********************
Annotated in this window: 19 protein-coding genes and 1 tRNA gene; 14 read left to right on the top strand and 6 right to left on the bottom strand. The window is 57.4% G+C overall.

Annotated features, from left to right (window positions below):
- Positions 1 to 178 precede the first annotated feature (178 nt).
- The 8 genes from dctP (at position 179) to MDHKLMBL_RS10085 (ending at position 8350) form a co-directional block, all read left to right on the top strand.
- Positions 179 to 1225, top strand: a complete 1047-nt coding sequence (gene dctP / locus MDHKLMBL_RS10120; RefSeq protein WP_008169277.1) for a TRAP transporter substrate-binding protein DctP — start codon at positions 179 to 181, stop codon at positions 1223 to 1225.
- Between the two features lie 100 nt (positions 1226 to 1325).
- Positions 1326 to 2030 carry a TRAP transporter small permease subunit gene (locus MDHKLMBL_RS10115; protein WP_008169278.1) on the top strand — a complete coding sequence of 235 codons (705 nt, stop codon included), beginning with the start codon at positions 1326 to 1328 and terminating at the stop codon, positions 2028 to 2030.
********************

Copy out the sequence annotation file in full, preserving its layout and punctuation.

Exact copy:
Annotated in this window: 19 protein-coding genes and 1 tRNA gene; 14 read left to right on the top strand and 6 right to left on the bottom strand. The window is 57.4% G+C overall.

Annotated features, from left to right (window positions below):
- Positions 1 to 178 precede the first annotated feature (178 nt).
- The 8 genes from dctP (at position 179) to MDHKLMBL_RS10085 (ending at position 8350) form a co-directional block, all read left to right on the top strand.
- Positions 179 to 1225, top strand: a complete 1047-nt coding sequence (gene dctP / locus MDHKLMBL_RS10120; RefSeq protein WP_008169277.1) for a TRAP transporter substrate-binding protein DctP — start codon at positions 179 to 181, stop codon at positions 1223 to 1225.
- Between the two features lie 100 nt (positions 1226 to 1325).
- Positions 1326 to 2030 carry a TRAP transporter small permease subunit gene (locus MDHKLMBL_RS10115; protein WP_008169278.1) on the top strand — a complete coding sequence of 235 codons (705 nt, stop codon included), beginning with the start codon at positions 1326 to 1328 and terminating at the stop codon, positions 2028 to 2030.